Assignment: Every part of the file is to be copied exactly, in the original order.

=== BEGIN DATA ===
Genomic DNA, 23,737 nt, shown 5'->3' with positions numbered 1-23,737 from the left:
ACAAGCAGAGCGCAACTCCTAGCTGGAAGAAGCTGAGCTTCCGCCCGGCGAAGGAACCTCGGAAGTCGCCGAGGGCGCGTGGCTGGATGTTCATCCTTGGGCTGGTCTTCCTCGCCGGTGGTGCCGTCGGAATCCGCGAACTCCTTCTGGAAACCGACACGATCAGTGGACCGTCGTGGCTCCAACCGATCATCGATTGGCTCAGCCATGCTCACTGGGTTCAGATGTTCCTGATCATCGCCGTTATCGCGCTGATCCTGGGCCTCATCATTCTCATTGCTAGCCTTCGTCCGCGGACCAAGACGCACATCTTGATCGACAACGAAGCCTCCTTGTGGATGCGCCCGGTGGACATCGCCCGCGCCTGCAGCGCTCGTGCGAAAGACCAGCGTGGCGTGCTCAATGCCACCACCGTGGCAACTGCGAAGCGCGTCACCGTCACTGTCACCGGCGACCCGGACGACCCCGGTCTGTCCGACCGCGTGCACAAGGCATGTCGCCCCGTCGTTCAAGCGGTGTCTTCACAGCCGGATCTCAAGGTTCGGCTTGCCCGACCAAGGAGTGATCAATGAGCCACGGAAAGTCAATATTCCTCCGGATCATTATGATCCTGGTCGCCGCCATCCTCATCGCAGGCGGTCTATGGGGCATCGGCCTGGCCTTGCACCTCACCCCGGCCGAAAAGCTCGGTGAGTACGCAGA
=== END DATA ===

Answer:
Genomic DNA, 23,737 nt, shown 5'->3' with positions numbered 1-23,737 from the left:
ACAAGCAGAGCGCAACTCCTAGCTGGAAGAAGCTGAGCTTCCGCCCGGCGAAGGAACCTCGGAAGTCGCCGAGGGCGCGTGGCTGGATGTTCATCCTTGGGCTGGTCTTCCTCGCCGGTGGTGCCGTCGGAATCCGCGAACTCCTTCTGGAAACCGACACGATCAGTGGACCGTCGTGGCTCCAACCGATCATCGATTGGCTCAGCCATGCTCACTGGGTTCAGATGTTCCTGATCATCGCCGTTATCGCGCTGATCCTGGGCCTCATCATTCTCATTGCTAGCCTTCGTCCGCGGACCAAGACGCACATCTTGATCGACAACGAAGCCTCCTTGTGGATGCGCCCGGTGGACATCGCCCGCGCCTGCAGCGCTCGTGCGAAAGACCAGCGTGGCGTGCTCAATGCCACCACCGTGGCAACTGCGAAGCGCGTCACCGTCACTGTCACCGGCGACCCGGACGACCCCGGTCTGTCCGACCGCGTGCACAAGGCATGTCGCCCCGTCGTTCAAGCGGTGTCTTCACAGCCGGATCTCAAGGTTCGGCTTGCCCGACCAAGGAGTGATCAATGAGCCACGGAAAGTCAATATTCCTCCGGATCATTATGATCCTGGTCGCCGCCATCCTCATCGCAGGCGGTCTATGGGGCATCGGCCTGGCCTTGCACCTCACCCCGGCCGAAAAGCTCGGTGAGTACGCAGA